wisdom-for-managers by MaggieMills1

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Wisdom of the Ages for Managers

How are your managerial skills? Does there
seem to be a gap like the Grand Canyon
between you and your employees? Let‟s see
how we can change that.

If you gathered 100 experienced managers
together and asked for their advice, it would
probably sound like the roar of Niagara Falls
until you got them talking in an orderly way.
But there‟s one thing for sure – they
wouldn‟t be saying much about “temporal
rhythms,” or “competing values models.”
Instead, this is probably what you‟d hear.

“Don‟t be afraid of the phrase, „I don‟t
know‟.” If you don‟t know the answer to an
employee or board member‟s question, don‟t
try to bluff your way through. If you‟re at
fault, take the blame. If you‟re wrong,
apologize. If you don‟t have the answer at
your fingertips then, promise to get back to
the person with the answer within a specific
timeframe.

“Never gossip.” If someone wants to gossip
with you, politely say you‟re not interested.
The corporate adage, when someone gossips
two careers are hurt – the person talked
about, and the person talking.

“No task is beneath you.” Don‟t think that
as a manager you‟re above anything. Be the
good example and pitch in, especially if the
job is one that nobody wants to do.

“Share the credit whenever possible.” A
manager who spreads credit around looks
much stronger than those who take all the
credit themselves.

“Ask for help.” If you think you‟re in over
your head – then you are! Ask for some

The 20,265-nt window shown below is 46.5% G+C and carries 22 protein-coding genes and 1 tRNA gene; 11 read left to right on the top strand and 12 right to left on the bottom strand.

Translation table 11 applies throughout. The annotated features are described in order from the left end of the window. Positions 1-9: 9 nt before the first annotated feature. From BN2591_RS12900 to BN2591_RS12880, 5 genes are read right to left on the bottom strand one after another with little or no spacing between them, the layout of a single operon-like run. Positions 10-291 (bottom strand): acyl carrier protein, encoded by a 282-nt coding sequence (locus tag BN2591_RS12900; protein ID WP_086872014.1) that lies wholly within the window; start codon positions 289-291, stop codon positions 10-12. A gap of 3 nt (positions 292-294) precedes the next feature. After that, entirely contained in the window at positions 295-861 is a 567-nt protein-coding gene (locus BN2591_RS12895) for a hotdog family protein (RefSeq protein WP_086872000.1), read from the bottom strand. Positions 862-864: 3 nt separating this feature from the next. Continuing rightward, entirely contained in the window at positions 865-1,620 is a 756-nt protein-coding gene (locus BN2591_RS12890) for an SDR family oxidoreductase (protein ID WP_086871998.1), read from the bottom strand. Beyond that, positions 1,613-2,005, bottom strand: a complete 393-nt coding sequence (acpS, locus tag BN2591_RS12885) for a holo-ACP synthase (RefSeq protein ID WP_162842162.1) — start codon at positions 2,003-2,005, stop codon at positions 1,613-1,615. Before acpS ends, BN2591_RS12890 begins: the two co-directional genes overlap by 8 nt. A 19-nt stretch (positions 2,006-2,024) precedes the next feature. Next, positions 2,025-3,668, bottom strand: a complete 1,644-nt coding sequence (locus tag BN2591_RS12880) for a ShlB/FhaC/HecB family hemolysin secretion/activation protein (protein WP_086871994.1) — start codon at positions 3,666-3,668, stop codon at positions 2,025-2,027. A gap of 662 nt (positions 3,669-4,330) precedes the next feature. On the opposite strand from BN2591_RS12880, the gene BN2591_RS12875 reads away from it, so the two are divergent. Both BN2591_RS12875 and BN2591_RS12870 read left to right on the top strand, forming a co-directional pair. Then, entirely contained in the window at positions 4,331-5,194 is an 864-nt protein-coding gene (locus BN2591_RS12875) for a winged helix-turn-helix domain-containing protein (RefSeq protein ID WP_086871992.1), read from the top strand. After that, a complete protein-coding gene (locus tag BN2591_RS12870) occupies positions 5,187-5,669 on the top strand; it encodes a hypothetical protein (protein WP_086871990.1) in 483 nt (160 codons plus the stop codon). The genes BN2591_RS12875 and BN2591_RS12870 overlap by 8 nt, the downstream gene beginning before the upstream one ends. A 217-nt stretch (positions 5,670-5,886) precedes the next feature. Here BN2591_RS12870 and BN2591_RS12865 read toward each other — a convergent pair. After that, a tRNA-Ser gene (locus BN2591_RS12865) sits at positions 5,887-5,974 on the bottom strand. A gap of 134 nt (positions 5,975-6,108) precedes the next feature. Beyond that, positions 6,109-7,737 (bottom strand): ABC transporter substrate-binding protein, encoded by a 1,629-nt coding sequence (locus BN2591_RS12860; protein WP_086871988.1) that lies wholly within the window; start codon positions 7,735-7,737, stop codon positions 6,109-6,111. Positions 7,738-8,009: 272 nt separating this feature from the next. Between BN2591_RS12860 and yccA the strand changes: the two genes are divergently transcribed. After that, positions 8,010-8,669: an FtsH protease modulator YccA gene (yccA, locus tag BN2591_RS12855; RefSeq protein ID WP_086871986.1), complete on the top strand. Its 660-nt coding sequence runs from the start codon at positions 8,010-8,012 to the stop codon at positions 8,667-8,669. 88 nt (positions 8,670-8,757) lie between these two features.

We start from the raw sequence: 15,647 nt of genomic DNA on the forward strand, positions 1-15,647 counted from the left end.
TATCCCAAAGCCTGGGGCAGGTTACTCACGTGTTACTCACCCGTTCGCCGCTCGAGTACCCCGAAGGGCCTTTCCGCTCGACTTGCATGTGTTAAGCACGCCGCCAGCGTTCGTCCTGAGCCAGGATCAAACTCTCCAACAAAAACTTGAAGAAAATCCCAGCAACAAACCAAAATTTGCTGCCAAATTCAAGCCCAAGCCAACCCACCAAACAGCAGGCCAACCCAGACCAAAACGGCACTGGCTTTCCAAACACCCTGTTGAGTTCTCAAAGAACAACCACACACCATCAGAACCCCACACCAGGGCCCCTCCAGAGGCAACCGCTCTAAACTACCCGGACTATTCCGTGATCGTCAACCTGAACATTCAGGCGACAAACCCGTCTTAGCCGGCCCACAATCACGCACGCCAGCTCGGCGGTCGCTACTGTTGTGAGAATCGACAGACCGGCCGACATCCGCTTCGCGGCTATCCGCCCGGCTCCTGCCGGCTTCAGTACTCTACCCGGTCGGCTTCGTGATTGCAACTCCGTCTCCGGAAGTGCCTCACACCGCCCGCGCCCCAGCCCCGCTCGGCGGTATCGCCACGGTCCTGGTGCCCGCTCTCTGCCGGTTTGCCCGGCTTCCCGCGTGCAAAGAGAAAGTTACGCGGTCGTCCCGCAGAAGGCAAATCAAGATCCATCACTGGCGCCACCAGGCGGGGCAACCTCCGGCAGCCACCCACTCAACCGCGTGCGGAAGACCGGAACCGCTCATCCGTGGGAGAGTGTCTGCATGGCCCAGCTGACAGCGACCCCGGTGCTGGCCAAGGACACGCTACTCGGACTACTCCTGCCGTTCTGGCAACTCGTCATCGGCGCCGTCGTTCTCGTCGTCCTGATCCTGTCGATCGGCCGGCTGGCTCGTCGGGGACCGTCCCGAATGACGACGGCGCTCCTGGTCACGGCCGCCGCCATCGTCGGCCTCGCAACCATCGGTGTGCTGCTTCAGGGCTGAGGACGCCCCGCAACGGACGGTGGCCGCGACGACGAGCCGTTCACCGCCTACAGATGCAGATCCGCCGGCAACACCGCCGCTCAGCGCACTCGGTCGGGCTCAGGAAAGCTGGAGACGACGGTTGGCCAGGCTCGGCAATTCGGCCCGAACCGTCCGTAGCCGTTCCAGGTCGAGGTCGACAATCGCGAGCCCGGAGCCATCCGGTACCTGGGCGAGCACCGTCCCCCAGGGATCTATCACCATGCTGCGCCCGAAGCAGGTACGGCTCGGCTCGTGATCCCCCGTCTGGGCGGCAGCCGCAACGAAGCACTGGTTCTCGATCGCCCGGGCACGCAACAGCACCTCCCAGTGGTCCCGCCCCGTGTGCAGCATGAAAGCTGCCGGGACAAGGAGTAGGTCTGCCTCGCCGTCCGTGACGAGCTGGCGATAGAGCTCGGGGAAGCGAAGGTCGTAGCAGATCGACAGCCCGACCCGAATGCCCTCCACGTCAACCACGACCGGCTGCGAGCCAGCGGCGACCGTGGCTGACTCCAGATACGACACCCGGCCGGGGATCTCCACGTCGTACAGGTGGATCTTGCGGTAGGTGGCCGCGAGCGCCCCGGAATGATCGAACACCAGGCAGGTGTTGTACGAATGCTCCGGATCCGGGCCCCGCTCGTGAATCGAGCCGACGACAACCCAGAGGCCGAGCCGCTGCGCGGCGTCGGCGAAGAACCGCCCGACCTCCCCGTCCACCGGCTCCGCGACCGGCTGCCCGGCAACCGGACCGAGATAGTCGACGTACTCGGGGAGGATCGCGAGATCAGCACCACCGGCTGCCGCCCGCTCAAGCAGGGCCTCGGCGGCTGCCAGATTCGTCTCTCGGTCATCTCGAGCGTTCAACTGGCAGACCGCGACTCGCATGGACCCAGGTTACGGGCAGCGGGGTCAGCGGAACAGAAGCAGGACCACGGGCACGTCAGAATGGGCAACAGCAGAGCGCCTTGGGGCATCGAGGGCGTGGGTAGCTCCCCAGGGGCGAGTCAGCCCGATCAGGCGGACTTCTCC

help and you‟ll find most people enjoy
giving a hand. Besides saving yourself from
embarrassment, you‟ll make a friend and an
ally.
“Keep your financial remuneration from the
business to yourself.” Discussing how much
you‟re making is a no-win proposition.
Either you‟ll be upset because someone is
doing better than you, or someone will be
upset with you.

“When you don‟t like someone, don‟t let it
show.” This is especially true if you outrank
them. Never burn bridges or offend others
as you move ahead.

“Let it go!” What shouldn‟t happen often
does. You weren‟t given the project you
wanted, you were passed over for the
promotion you deserved. Be gracious and
diplomatic…and move on. Harboring a
grudge won‟t advance your career.

“When you‟re right, don‟t gloat.” The only
time you should ever use the phrase, “I told
you so” is if someone says to you: “You
were right. I really could succeed at that
project.”

Another aid to increase your art of
management involves asking questions. If
you really want to learn what the scuttle-butt
within the troops is, ask questions as you
travel throughout your organization.

Here are 10 questions that should get you all
you want to know:

      What made you mad today?
      What took too long?
      What caused complaints today?
      What was misunderstood today?
      What cost too much?
      What was wasted?
      What was too complicated?
      What was just plain silly?
      What job involved too many people?
      What job involved too many actions?

Prepared with the above list as you travel
through the ranks, you should get a pretty
accurate reading of your business or
organization. It will also get you the
feedback from the customers that
complained to your employees. What better
way to know how your business is
functioning, and where it needs tweaking?

								
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